My standard response to this question is to ask a series of questions. What books have your board members already read? Any new board members? Any stuck-in-a-rut board members? Do they need the basics on governance, or a kick-in-the-vision? Is it time for an inspirational book on decision-making and spiritual discernment? Are they readers or listeners? (Time for a video?) Are board members way too busy? Then maybe just a really, really skinny book—with big print and lots of white space? Faith-based or not?

I’ve often recommended John Pellowe’s book because he speaks with requisite governance mileage—not theory. As CEO of the Canadian Council of Christian Charities since 2003, he’s seen his fair share of boardroom challenges.

Based on a seminar, and a DVD of the same title, the book is one of the best Christ-centered governance books available. Right from the get-go in the first chapter, “Readiness to Serve,” Pellowe speaks to the hearts of future board members about passion and calling:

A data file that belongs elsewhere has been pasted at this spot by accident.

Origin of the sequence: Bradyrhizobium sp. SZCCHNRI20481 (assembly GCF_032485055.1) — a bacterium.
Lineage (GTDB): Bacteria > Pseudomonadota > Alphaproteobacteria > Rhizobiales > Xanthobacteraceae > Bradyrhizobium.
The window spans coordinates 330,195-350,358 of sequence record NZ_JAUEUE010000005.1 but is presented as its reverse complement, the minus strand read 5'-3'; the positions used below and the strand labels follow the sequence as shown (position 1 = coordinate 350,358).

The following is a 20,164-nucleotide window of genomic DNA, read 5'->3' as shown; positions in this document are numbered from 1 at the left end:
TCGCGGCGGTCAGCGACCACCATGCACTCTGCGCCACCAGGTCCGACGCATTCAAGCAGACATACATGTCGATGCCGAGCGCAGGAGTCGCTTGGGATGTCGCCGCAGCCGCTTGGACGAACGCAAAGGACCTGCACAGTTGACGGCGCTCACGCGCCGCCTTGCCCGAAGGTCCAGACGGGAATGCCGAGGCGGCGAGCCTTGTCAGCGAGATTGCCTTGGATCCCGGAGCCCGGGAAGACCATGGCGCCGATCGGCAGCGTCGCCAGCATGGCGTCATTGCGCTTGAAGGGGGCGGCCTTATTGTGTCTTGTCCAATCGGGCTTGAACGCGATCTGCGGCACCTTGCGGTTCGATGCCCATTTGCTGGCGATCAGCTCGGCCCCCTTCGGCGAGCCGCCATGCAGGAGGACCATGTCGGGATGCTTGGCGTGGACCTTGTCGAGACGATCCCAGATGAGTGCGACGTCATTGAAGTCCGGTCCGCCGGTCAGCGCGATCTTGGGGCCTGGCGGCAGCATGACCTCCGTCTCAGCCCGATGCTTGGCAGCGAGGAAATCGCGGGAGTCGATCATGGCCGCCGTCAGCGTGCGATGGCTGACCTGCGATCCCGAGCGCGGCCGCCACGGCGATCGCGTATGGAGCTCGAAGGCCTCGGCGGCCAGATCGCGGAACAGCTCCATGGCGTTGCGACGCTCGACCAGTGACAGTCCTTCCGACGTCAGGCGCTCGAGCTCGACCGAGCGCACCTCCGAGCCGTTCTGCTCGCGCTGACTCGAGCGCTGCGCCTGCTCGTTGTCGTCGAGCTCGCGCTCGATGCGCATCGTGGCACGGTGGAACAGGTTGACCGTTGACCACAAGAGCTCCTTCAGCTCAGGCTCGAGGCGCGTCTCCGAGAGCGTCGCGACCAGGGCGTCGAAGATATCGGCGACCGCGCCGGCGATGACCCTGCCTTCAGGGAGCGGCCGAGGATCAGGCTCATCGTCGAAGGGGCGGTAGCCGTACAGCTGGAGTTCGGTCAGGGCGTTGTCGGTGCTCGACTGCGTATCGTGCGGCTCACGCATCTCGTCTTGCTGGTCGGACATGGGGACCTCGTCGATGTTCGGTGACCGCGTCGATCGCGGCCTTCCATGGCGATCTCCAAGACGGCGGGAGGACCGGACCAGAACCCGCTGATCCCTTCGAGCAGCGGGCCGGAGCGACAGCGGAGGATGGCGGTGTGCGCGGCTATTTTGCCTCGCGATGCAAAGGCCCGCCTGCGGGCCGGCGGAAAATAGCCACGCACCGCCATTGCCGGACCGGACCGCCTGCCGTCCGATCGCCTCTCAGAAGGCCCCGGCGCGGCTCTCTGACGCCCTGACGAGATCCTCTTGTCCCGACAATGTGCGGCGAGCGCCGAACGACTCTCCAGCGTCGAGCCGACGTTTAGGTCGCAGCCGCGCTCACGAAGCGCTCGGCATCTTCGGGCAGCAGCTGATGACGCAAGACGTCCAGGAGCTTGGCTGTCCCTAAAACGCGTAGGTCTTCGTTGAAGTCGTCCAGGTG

• “If the ministry’s mission is not closely tied to your interests, your board service will be a draining experience…”
   • “The Holy Spirit can nudge us towards those good works that God has prepared for us to do (Eph. 2:10); this nudging is usually described as a call.”
   • “God’s individual call is normally in line with the gifts that you already have.”

He adds, “You really should be able to think theologically about the mission, governance, and leadership of the ministry you are serving. If you are new to the Christian faith, you may not yet be well enough equipped for board service in a Christian ministry.”

The book’s format is unique with the voices of other experts blended into sidebars. Pellowe sprinkles in his personal insights and stories (like his home church board meetings!) every few pages—fascinating stuff! Example: His story on page 126 on the “Bad” 3 Rs: boards that waste enormous amounts of time on “Reviewing, Rehashing and Redoing.”

It’s tough to pick just one favorite quotation or paragraph—but this grabbed me: